He bounds into his library, the personification of the Playboy lifestyle, a lightning rod of the last four decades - from Marilyn Monroe to Pamela Lee and the infinity in between. Admittedly a relic, but hip once again in the era of retro, he is every inch his image: the square jaw, the silk pajamas, that famous grin. Hugh M. Hefner, "Hef" to all, remains the king of swing.
"If You Don't Swing, Don't Ring," forewarned a plaque beside the doorbell on the original Playboy Mansion in Chicago, and the Playboy Mansion West, just off the Sunset Strip, was designed with the swinger in mind. The fabled 1927 Gothic-Tudor, where Hef lives and works with a household staff of 70 and a menagerie of peacocks, monkeys, exotic birds, and sleepover Playmates, still wows. All of the legendary locales known to Playboy readers everywhere - the Grotto, the Game House (which includes the TV Room, known for its rubbery floor and plethora of pillows), the mirrored bedrooms, the baccarat boards, and the Seburg LP record machine - remain, as if preserved in the amber of the 1970s, when, fueled by baby boomers and the Vietnam War, Playboy's monthly circulation soared to seven million. Only the partyers have changed, with the likes of Leonardo DiCaprio, George Clooney, Cameron Diaz, and Jim Carrey joining perennials Jack Nicholson, Tony Curtis, James Caan, and a cast of thousands.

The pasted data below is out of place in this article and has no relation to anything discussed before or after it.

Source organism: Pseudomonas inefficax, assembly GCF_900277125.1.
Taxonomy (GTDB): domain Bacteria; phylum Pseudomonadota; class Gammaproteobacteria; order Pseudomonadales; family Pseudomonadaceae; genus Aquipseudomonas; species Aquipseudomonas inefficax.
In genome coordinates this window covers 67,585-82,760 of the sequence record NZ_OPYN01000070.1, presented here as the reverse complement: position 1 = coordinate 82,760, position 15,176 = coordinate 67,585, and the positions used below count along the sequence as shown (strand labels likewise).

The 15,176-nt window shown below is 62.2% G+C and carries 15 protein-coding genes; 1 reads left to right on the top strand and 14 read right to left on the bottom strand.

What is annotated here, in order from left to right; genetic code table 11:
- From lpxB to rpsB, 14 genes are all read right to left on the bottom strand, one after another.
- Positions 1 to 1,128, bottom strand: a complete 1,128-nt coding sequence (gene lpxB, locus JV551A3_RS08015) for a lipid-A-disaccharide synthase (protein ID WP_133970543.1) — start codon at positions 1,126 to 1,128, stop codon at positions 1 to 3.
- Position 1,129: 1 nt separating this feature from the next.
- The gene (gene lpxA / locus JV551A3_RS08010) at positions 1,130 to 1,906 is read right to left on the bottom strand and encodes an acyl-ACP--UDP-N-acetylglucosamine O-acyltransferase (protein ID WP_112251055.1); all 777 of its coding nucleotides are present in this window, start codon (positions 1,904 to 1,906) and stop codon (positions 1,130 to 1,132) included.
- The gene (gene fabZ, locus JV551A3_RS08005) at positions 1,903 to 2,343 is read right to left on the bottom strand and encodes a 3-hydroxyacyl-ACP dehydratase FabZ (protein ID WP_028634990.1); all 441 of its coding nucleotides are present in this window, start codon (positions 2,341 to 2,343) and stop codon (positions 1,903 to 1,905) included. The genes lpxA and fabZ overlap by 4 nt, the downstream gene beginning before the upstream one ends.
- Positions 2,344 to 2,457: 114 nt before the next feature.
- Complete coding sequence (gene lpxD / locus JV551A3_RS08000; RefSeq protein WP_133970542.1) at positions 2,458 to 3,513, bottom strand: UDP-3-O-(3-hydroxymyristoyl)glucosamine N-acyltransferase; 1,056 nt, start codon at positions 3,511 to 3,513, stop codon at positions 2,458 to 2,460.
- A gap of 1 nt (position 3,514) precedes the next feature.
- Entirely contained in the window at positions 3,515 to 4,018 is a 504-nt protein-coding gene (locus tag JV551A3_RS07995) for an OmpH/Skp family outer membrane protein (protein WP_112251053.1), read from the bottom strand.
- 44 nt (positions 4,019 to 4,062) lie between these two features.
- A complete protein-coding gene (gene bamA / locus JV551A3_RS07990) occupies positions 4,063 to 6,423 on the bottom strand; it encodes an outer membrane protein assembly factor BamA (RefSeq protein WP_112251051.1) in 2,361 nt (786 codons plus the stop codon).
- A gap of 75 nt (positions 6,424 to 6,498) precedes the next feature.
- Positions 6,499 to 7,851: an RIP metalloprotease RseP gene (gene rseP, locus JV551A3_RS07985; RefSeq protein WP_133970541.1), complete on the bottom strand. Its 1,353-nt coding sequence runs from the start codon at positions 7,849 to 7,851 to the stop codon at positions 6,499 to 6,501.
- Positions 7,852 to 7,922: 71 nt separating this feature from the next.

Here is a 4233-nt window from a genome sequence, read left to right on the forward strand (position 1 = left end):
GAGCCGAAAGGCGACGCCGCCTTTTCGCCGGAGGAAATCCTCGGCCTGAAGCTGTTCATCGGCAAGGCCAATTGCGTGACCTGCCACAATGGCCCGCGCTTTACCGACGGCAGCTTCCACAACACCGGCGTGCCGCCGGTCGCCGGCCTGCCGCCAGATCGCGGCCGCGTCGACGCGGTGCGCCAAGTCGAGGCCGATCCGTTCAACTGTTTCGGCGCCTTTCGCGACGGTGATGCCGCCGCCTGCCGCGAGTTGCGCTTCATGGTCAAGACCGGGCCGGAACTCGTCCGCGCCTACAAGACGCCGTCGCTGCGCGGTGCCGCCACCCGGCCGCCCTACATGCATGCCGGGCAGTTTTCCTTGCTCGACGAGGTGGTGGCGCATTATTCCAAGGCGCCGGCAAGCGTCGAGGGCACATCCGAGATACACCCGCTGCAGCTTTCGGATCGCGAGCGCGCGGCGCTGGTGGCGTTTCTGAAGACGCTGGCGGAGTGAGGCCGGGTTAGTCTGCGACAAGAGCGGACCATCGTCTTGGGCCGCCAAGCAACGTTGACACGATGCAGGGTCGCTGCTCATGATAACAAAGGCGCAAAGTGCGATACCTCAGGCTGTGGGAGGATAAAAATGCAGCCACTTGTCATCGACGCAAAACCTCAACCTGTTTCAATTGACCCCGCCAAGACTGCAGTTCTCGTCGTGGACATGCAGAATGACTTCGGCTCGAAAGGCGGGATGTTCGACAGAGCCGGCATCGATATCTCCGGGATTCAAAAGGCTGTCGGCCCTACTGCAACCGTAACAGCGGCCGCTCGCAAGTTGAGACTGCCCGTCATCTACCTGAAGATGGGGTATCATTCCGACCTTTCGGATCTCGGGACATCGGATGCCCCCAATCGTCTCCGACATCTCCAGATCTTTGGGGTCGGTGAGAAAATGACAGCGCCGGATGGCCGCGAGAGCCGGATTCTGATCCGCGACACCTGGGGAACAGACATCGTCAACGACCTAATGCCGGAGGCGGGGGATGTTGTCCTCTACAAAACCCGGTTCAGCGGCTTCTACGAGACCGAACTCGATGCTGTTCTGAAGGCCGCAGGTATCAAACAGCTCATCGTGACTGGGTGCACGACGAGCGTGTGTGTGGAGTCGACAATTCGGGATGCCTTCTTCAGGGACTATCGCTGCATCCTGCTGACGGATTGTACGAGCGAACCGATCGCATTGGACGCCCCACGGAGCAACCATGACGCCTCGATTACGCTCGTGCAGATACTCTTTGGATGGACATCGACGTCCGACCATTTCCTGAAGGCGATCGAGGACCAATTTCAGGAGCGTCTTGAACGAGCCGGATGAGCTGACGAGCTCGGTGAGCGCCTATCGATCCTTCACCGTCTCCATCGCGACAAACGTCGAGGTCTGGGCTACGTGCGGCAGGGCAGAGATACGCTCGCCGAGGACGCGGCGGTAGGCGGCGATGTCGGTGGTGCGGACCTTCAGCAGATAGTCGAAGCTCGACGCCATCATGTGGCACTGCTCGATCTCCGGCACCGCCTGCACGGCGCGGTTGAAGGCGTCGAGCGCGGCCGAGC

Celebrating his 75th birthday on April 9, Hef is the subject of an upcoming major film biopic and long-awaited biography. His magazine will turn 50 in 2003. But most importantly, Hef is swinging again, and fingers are snapping everywhere in celebration. "Oh, it was definitely one of the great ones, everybody will tell you that," he says of his last Halloween party, a bash to which almost everyone in celebrity Los Angeles begged invitation and only 800 of his closest friends and Playmates were admitted.